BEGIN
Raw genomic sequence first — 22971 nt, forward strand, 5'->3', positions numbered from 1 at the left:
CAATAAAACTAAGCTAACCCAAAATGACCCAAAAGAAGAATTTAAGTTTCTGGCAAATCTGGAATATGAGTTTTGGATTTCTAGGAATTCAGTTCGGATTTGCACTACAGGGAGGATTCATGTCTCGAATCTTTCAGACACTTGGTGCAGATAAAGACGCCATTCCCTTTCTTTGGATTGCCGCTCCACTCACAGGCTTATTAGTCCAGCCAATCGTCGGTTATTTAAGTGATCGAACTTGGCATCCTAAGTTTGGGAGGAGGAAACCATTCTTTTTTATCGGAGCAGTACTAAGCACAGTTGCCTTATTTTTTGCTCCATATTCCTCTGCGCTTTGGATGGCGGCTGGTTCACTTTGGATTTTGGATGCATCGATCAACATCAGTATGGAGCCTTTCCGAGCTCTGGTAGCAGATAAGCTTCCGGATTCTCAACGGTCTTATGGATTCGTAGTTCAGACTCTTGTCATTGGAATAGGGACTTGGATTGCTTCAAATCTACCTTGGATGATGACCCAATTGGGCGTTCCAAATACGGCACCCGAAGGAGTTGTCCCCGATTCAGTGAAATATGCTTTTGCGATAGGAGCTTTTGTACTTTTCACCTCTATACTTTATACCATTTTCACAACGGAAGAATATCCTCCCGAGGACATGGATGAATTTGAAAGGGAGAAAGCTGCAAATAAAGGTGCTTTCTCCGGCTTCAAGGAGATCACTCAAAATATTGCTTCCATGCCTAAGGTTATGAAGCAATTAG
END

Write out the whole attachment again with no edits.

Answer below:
Raw genomic sequence first — 22971 nt, forward strand, 5'->3', positions numbered from 1 at the left:
CAATAAAACTAAGCTAACCCAAAATGACCCAAAAGAAGAATTTAAGTTTCTGGCAAATCTGGAATATGAGTTTTGGATTTCTAGGAATTCAGTTCGGATTTGCACTACAGGGAGGATTCATGTCTCGAATCTTTCAGACACTTGGTGCAGATAAAGACGCCATTCCCTTTCTTTGGATTGCCGCTCCACTCACAGGCTTATTAGTCCAGCCAATCGTCGGTTATTTAAGTGATCGAACTTGGCATCCTAAGTTTGGGAGGAGGAAACCATTCTTTTTTATCGGAGCAGTACTAAGCACAGTTGCCTTATTTTTTGCTCCATATTCCTCTGCGCTTTGGATGGCGGCTGGTTCACTTTGGATTTTGGATGCATCGATCAACATCAGTATGGAGCCTTTCCGAGCTCTGGTAGCAGATAAGCTTCCGGATTCTCAACGGTCTTATGGATTCGTAGTTCAGACTCTTGTCATTGGAATAGGGACTTGGATTGCTTCAAATCTACCTTGGATGATGACCCAATTGGGCGTTCCAAATACGGCACCCGAAGGAGTTGTCCCCGATTCAGTGAAATATGCTTTTGCGATAGGAGCTTTTGTACTTTTCACCTCTATACTTTATACCATTTTCACAACGGAAGAATATCCTCCCGAGGACATGGATGAATTTGAAAGGGAGAAAGCTGCAAATAAAGGTGCTTTCTCCGGCTTCAAGGAGATCACTCAAAATATTGCTTCCATGCCTAAGGTTATGAAGCAATTAG